Mind the Gap: Dynamic social inclusion and sustainable mobility in Bergen, Norway
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- Master theses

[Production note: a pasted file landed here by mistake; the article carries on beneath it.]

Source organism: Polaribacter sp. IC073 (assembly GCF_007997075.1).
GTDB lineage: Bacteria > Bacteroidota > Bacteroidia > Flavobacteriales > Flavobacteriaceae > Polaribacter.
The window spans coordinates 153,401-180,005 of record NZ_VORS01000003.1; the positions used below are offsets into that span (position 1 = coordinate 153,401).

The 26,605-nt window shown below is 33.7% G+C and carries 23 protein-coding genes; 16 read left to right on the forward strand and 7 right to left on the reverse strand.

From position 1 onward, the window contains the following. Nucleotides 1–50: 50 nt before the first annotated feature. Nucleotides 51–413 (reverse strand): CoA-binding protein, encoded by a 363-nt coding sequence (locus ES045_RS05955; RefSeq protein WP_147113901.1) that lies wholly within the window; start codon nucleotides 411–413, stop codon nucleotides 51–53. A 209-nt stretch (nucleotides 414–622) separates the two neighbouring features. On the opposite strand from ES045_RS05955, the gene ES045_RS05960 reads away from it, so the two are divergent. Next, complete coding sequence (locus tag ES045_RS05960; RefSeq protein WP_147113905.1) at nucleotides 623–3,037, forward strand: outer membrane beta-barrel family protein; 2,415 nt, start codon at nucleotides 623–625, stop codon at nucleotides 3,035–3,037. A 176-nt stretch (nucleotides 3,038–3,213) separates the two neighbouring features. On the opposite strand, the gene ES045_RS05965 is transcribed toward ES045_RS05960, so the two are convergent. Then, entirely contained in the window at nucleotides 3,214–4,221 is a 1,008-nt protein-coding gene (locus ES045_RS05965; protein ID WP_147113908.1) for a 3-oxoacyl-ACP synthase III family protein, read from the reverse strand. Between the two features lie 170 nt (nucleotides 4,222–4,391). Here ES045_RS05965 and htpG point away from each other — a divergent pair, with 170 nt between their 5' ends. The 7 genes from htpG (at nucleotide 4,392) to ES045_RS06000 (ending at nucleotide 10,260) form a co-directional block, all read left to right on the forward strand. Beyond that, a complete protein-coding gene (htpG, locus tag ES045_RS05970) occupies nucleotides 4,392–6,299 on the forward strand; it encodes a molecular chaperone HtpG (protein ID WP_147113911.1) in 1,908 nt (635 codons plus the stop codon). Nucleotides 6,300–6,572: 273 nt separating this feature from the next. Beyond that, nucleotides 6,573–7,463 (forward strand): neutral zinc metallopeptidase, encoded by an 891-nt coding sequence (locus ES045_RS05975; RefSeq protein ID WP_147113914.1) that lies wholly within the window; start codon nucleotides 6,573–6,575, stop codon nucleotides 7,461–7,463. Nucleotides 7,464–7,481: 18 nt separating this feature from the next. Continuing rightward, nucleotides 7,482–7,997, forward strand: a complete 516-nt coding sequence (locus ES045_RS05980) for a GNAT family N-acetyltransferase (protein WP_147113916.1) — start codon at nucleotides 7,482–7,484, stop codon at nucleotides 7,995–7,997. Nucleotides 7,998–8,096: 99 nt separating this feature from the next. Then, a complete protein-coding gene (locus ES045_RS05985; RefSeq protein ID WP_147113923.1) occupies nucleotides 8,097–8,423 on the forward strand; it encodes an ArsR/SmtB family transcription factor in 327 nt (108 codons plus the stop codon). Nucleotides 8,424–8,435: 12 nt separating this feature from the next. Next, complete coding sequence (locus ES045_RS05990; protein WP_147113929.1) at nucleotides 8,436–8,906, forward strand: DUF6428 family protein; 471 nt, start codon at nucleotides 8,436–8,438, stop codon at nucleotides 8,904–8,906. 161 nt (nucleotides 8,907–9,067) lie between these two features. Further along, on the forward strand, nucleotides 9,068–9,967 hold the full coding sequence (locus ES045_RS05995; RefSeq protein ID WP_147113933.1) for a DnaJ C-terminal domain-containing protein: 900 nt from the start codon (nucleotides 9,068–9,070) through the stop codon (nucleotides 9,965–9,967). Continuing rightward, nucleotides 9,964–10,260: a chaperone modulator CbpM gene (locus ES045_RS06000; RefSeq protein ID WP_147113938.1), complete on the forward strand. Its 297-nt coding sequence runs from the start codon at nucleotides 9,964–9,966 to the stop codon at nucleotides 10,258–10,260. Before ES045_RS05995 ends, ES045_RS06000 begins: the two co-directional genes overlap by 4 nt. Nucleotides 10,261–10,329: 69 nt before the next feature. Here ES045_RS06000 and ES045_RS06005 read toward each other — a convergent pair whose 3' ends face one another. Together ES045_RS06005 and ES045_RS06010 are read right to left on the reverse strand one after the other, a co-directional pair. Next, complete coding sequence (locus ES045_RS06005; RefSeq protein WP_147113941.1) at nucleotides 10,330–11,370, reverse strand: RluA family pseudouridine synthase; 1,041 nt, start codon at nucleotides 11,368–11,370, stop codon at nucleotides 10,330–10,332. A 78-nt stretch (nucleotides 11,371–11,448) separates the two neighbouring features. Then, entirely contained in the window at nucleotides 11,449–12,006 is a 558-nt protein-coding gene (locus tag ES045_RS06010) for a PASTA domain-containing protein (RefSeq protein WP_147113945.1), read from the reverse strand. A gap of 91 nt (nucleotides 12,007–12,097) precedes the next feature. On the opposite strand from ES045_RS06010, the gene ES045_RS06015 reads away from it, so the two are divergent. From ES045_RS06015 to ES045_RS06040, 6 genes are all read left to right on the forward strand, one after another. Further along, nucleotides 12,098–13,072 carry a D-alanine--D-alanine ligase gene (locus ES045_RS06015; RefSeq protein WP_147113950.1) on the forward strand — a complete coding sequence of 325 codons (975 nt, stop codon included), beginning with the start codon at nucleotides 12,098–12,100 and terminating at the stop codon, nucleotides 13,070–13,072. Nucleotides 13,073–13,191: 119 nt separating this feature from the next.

Scholars have claimed that regimes of urban automobility have reached their functional and ideological limits. Many cities are pursuing policies to restrict private vehicle use and prioritize walking, cycling and public transportation. De-centering automobility represents a prominent push to change resource intensive social practices and shift representations of ‘the good life’ in cities towards the low carbon logics of shared resources. Yet, as the policies seem to be working and policy makers seek to step them up, the celebratory proclamations of anti-car advocates are dampened by growing resistance and claims of social exclusion. Hence, it is imperative to account for transitions away from automobility as arenas of conflict over values. I present research from Bergen, Norway – a city with a strong commitment to reducing the use of private vehicles. The aim of this thesis is to reflect on the systemic parameters of social inclusion in the context of these mobility transitions in Bergen and to describe the challenges of applying these insights in practice. I consider social inclusion in the context of shifting norms, practices and provision towards a common urban mobility system. Through multiple qualitative methods, I analyze three interventions aimed at reducing private vehicles: light rail expansion, congestion tolls and car free zones. These interventions have been contested by a new populist protest party that claims they cause social exclusion and disproportionately impact those who have the least. The research foregrounds the challenges of reconciling multiple aspects of social inclusion within urban transformation by applying a ‘commoning’ approach. Broadly, commoning refers to processes and conditions which support sharing resources and resist privatization and enclosure. This approach critically engages with the strong normative tradition of liberal distributive justice which prioritizes the value of individual choice and safety net solutions over structural changes. I introduce the term ‘dynamic social inclusion’ and describe it through a discussion of three conceptual areas related to mobility: access, imaginaries of space, time and social change, and the politics of commoning mobility. I find that different inclusion goals are in tension and identify fundamental constraints and trade-offs that policy makers and planners face with regard to social inclusion and mobility transitions.